A federal judge declined to step in on the eve of Mississippi’s statewide elections and block a provision of the state’s constitution that allows state lawmakers to choose the winner of statewide elections under certain circumstances.
The disputed provision was implemented in the 19th century as a way of enabling white lawmakers to dilute the power of newly-enfranchised African Americans in the state. It requires statewide candidates to win both the popular vote and a majority of the state’s legislative districts. If neither candidate wins a majority of the vote, state lawmakers can pick the winner of the election.
The provision has rarely been applied since it was implemented.
U.S. District Judge Daniel Jordan III expressed “grave concern” that the provision requiring candidates to win both a majority of the popular vote and state House districts was unconstitutional. Yet while the rule could cause harm by discarding the will of voters in favor of a decision by state lawmakers, the judge said he was unwilling to step in before the election to strike down the measure, arguing that such a move would cause even greater harm by disrupting the election.
“Absent some impact on the election results, the constitutional injury caused by discarded votes is outweighed by the harm a preliminary injunction would cause when the Court attempts to craft a new method for electing statewide officers on the eve of the election,” Jordan wrote.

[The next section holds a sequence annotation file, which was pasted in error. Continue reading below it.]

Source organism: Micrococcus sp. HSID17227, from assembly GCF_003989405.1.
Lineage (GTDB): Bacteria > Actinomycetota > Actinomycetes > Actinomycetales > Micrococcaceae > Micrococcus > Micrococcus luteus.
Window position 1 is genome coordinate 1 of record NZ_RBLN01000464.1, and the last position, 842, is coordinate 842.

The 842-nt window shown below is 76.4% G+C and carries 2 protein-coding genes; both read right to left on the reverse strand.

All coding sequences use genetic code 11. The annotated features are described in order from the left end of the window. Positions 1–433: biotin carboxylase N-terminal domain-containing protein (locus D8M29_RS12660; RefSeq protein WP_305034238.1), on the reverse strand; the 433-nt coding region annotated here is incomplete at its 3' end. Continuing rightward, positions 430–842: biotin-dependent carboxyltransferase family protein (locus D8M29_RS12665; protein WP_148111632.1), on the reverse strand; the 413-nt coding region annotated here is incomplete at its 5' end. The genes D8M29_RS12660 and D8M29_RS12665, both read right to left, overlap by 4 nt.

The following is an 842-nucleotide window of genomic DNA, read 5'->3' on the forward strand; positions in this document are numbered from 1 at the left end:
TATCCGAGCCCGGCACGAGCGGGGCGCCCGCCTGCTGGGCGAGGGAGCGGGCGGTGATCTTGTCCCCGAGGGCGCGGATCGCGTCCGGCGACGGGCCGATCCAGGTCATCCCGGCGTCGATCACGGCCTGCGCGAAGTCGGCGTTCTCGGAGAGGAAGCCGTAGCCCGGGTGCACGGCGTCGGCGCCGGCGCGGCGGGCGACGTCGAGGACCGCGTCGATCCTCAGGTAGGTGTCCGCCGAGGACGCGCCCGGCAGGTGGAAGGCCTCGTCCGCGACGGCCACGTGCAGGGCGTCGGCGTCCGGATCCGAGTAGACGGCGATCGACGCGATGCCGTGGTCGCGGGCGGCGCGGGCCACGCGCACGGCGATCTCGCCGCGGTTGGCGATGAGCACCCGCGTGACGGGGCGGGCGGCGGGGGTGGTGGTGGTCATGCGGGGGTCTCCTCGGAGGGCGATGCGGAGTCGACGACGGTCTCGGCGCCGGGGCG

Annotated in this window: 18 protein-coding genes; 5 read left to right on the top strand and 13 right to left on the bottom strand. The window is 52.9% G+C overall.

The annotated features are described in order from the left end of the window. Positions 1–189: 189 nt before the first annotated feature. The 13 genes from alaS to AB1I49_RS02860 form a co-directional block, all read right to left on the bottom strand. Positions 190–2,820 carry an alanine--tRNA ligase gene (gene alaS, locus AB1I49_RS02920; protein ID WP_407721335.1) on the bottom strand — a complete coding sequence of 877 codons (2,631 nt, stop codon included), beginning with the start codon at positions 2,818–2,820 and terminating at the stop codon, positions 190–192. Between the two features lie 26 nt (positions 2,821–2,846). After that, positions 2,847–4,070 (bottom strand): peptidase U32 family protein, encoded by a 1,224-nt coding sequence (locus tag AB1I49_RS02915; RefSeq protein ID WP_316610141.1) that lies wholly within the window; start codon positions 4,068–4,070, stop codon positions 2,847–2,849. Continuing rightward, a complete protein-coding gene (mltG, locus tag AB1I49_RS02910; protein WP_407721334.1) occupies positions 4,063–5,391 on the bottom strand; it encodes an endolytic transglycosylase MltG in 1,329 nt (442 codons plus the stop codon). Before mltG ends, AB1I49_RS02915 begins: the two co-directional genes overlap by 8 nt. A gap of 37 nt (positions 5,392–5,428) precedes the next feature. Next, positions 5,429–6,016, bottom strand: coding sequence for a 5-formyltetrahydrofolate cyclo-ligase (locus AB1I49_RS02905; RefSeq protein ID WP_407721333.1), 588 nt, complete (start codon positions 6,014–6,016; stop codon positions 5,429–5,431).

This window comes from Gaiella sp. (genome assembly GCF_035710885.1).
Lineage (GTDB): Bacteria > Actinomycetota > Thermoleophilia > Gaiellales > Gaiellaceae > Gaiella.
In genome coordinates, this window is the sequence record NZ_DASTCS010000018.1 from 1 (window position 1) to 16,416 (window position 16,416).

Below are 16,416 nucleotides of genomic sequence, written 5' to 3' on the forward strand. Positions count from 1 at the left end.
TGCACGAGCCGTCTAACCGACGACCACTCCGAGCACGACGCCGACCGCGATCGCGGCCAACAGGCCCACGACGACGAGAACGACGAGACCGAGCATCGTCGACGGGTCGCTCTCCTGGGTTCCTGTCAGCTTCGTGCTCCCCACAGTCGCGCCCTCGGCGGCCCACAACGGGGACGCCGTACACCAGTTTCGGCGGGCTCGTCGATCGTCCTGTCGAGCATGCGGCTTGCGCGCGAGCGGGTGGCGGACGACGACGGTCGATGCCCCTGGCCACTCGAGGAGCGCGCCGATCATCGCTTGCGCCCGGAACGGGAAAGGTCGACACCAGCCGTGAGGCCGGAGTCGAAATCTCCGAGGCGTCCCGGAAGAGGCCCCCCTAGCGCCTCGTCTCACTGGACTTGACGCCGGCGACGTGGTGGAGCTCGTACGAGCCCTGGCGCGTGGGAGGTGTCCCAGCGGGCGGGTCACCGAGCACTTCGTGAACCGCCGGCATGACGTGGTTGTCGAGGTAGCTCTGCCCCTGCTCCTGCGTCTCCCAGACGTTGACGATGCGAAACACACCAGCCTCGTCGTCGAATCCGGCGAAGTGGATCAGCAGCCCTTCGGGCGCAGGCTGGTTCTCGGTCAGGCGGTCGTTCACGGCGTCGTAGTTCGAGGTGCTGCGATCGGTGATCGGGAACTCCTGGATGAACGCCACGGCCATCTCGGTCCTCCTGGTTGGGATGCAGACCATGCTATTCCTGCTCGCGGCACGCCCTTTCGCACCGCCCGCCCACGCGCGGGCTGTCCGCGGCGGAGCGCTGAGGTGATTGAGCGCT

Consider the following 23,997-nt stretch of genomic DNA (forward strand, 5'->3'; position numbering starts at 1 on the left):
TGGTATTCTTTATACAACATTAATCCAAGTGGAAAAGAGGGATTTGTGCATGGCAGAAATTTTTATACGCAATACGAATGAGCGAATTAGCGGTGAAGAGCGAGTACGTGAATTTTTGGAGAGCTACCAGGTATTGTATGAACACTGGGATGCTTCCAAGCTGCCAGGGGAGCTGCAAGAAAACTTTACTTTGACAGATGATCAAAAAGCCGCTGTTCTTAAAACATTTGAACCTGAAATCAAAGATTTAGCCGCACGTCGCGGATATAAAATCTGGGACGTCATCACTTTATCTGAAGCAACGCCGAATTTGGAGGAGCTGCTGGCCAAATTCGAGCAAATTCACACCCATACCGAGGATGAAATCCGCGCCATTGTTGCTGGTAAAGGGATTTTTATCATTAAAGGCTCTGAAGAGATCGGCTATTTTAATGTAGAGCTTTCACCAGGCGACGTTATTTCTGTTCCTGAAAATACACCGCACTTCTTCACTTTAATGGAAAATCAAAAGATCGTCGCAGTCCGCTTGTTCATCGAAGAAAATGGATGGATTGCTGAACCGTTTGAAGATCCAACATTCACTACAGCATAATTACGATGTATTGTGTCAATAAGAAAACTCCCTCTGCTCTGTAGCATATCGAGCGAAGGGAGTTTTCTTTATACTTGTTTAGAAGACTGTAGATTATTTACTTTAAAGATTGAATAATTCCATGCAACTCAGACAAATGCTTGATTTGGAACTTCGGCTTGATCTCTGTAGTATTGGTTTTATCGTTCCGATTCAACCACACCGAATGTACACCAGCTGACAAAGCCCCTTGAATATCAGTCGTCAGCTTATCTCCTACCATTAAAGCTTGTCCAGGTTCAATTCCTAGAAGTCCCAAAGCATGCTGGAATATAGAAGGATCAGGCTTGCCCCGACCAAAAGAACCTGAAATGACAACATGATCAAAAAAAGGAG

But if the election does end up being determined by the state House, Jordan suggested he would step in. “A far more tangible injury could become imminent,” he wrote, adding that he would move to hold an expedited trial under the circumstances.
The suit was filed on behalf of four black Mississippi voters who said the provision unlawfully dilutes their votes. While the measure has been used infrequently, Democrats are worried that Attorney General Jim Hood (D) could win a majority of the statewide vote but not a majority of legislative districts.
While African Americans make up 38% of the statewide population, they only constitute a majority of the population in 42 of 122 state House districts, according to NPR. There has not been a black statewide elected official in over a century.
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